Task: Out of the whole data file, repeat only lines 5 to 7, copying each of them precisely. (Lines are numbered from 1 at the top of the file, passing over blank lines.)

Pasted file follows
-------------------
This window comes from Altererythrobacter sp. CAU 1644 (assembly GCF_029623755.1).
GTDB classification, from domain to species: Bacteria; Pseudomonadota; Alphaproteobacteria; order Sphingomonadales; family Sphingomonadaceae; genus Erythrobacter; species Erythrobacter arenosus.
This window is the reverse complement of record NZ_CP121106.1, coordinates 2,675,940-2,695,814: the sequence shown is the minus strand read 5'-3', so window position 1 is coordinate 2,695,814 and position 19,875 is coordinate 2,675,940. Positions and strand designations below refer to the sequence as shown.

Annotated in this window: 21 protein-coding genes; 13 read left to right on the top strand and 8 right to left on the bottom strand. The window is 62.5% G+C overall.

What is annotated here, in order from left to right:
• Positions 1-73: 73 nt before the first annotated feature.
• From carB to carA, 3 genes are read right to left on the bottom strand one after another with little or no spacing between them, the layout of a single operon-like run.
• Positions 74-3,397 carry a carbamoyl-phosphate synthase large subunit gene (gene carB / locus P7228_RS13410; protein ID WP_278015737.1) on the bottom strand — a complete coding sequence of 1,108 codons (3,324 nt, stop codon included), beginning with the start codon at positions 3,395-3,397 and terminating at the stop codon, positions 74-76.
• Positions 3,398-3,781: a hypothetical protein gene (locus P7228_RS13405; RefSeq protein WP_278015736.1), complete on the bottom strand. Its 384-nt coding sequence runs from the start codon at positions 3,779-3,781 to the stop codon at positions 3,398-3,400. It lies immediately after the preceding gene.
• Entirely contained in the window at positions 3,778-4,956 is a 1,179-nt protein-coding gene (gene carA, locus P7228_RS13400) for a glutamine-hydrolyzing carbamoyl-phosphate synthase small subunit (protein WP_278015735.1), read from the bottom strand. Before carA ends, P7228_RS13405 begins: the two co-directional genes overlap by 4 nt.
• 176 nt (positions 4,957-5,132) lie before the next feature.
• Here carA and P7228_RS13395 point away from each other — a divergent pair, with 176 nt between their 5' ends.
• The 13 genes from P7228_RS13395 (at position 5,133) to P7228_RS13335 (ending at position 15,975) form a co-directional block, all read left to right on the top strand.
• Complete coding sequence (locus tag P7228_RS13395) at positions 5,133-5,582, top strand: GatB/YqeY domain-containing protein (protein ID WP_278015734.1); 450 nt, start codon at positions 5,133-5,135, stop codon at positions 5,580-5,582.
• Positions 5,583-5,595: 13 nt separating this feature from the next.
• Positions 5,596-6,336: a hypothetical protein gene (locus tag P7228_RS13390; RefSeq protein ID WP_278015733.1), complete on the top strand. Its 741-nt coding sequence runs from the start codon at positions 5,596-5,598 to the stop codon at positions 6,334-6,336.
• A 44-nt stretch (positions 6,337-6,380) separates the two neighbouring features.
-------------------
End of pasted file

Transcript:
What is annotated here, in order from left to right:
• Positions 1-73: 73 nt before the first annotated feature.
• From carB to carA, 3 genes are read right to left on the bottom strand one after another with little or no spacing between them, the layout of a single operon-like run.